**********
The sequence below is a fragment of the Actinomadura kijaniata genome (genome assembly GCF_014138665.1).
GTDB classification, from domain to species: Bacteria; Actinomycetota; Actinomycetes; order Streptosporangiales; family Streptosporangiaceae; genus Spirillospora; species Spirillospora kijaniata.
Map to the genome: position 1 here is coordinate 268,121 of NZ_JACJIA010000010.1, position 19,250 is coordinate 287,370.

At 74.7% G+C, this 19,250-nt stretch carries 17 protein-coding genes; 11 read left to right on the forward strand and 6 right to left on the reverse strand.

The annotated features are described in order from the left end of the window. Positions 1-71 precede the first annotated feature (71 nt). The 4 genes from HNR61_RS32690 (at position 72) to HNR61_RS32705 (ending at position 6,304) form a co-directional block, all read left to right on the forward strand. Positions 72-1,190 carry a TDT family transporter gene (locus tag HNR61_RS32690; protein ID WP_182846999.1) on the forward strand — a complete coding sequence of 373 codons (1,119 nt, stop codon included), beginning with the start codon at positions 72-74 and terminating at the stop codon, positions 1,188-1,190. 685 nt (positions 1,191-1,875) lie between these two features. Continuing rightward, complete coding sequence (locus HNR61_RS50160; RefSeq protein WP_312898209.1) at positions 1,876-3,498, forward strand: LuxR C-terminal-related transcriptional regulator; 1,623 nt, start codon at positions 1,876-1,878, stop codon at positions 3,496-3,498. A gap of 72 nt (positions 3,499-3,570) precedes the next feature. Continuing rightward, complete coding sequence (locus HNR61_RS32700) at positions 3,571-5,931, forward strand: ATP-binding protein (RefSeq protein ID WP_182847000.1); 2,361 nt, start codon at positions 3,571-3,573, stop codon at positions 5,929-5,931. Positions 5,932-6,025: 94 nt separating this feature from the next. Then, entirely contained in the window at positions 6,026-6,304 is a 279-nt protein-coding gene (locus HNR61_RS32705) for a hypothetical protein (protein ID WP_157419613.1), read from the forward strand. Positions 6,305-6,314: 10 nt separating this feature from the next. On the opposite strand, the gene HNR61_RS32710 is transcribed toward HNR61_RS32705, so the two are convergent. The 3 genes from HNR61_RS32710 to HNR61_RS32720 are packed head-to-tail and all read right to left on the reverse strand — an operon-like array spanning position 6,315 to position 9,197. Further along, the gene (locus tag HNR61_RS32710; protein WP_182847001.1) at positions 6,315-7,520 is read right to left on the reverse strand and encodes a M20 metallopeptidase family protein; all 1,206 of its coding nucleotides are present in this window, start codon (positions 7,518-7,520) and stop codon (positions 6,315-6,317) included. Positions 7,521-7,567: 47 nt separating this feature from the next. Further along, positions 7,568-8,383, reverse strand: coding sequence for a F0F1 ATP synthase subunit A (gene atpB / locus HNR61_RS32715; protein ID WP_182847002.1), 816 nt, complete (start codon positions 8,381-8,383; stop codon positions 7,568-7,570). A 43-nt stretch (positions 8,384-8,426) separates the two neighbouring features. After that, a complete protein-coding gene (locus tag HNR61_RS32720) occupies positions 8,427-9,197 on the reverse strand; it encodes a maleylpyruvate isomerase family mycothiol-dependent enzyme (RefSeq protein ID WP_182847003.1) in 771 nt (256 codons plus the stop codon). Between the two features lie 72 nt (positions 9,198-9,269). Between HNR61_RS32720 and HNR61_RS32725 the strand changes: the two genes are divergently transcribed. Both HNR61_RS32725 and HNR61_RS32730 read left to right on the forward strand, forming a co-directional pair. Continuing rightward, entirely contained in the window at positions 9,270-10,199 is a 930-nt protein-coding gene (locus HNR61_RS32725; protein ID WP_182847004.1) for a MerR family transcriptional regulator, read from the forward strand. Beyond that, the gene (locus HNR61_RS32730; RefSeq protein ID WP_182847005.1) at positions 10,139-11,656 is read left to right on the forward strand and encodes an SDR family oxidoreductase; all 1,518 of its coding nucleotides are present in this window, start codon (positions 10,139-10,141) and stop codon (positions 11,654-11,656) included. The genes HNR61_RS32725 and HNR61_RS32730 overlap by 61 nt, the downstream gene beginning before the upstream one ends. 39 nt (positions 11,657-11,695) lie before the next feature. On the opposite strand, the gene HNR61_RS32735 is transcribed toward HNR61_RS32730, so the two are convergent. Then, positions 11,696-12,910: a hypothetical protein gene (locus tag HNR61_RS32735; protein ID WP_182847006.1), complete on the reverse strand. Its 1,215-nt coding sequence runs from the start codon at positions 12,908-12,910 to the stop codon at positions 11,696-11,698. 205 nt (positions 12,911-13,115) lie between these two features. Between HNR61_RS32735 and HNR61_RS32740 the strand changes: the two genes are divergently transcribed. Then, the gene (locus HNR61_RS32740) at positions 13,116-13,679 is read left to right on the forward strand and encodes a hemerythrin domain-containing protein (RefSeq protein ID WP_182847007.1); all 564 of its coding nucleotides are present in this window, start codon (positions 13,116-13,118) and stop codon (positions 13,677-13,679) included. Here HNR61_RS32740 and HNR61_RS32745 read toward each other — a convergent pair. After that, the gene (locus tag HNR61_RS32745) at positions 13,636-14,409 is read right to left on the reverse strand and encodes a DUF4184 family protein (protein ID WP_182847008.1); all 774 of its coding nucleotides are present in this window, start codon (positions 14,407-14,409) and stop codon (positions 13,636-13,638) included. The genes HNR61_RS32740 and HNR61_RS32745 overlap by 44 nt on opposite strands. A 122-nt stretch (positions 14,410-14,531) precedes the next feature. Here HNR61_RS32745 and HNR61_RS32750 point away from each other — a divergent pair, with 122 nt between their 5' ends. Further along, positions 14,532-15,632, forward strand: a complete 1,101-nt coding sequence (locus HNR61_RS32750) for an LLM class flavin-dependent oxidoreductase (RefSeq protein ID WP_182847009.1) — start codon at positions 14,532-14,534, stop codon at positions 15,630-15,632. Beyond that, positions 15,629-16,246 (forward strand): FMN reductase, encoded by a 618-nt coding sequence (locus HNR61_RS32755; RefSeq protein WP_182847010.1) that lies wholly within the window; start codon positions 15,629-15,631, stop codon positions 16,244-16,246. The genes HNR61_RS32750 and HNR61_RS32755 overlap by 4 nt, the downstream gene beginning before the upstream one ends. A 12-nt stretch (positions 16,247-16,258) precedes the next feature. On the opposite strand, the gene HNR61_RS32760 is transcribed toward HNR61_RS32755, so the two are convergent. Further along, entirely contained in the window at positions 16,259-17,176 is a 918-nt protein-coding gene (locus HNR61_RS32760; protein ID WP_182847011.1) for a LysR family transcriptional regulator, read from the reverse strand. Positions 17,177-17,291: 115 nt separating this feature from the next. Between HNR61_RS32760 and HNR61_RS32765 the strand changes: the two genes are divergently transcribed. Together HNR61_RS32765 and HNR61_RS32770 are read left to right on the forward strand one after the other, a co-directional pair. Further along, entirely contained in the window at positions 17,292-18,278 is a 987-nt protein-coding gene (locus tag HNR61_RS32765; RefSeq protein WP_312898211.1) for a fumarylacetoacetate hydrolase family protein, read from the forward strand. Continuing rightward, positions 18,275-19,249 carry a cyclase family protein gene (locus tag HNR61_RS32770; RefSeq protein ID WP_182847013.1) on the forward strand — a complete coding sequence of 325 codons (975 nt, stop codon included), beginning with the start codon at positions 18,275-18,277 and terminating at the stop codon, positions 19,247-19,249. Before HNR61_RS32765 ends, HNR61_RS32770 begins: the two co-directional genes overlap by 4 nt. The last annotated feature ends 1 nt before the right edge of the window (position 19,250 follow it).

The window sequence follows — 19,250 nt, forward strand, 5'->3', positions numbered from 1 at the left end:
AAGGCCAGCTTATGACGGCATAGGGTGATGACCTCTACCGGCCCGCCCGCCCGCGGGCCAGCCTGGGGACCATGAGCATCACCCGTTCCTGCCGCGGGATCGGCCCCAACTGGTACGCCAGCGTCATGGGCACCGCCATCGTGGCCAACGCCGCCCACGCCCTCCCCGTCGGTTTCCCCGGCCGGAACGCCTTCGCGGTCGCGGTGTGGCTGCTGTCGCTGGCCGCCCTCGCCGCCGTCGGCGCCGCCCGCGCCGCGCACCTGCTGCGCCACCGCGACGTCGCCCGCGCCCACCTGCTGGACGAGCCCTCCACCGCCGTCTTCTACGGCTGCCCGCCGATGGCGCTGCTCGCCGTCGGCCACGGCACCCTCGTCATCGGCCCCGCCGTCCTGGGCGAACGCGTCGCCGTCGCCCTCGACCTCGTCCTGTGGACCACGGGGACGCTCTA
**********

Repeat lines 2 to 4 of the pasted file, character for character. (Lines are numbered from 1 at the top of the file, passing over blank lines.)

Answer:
GTDB classification, from domain to species: Bacteria; Actinomycetota; Actinomycetes; order Streptosporangiales; family Streptosporangiaceae; genus Spirillospora; species Spirillospora kijaniata.
Map to the genome: position 1 here is coordinate 268,121 of NZ_JACJIA010000010.1, position 19,250 is coordinate 287,370.

At 74.7% G+C, this 19,250-nt stretch carries 17 protein-coding genes; 11 read left to right on the forward strand and 6 right to left on the reverse strand.